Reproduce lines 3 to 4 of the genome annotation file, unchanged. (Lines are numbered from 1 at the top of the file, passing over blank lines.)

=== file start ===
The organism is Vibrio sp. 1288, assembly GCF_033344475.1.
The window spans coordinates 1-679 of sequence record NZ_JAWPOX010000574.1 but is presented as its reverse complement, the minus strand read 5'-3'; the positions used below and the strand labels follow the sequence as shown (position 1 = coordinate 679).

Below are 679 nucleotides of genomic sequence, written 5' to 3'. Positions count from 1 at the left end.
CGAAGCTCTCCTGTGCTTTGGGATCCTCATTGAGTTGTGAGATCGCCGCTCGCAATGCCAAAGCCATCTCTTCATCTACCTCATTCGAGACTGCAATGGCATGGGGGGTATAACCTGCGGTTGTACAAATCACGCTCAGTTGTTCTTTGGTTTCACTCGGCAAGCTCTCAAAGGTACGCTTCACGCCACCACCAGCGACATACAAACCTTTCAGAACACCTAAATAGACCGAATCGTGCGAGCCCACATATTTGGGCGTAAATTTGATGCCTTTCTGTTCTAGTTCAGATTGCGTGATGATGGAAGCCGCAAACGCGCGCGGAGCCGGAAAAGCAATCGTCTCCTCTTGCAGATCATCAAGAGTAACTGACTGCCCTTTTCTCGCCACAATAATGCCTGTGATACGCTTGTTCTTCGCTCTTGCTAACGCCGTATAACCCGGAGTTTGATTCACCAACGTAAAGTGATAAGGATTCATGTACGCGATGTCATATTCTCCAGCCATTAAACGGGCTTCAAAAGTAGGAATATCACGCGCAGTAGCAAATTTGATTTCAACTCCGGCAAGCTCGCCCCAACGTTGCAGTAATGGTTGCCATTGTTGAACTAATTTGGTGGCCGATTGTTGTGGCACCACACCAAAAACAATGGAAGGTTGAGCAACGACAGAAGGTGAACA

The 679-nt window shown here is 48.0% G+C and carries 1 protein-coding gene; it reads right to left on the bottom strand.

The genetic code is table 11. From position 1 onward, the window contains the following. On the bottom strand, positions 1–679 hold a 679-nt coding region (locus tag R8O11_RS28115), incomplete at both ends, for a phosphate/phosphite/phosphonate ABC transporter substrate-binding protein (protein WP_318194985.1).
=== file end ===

Below are 679 nucleotides of genomic sequence, written 5' to 3'. Positions count from 1 at the left end.
CGAAGCTCTCCTGTGCTTTGGGATCCTCATTGAGTTGTGAGATCGCCGCTCGCAATGCCAAAGCCATCTCTTCATCTACCTCATTCGAGACTGCAATGGCATGGGGGGTATAACCTGCGGTTGTACAAATCACGCTCAGTTGTTCTTTGGTTTCACTCGGCAAGCTCTCAAAGGTACGCTTCACGCCACCACCAGCGACATACAAACCTTTCAGAACACCTAAATAGACCGAATCGTGCGAGCCCACATATTTGGGCGTAAATTTGATGCCTTTCTGTTCTAGTTCAGATTGCGTGATGATGGAAGCCGCAAACGCGCGCGGAGCCGGAAAAGCAATCGTCTCCTCTTGCAGATCATCAAGAGTAACTGACTGCCCTTTTCTCGCCACAATAATGCCTGTGATACGCTTGTTCTTCGCTCTTGCTAACGCCGTATAACCCGGAGTTTGATTCACCAACGTAAAGTGATAAGGATTCATGTACGCGATGTCATATTCTCCAGCCATTAAACGGGCTTCAAAAGTAGGAATATCACGCGCAGTAGCAAATTTGATTTCAACTCCGGCAAGCTCGCCCCAACGTTGCAGTAATGGTTGCCATTGTTGAACTAATTTGGTGGCCGATTGTTGTGGCACCACACCAAAAACAATGGAAGGTTGAGCAACGACAGAAGGTGAACA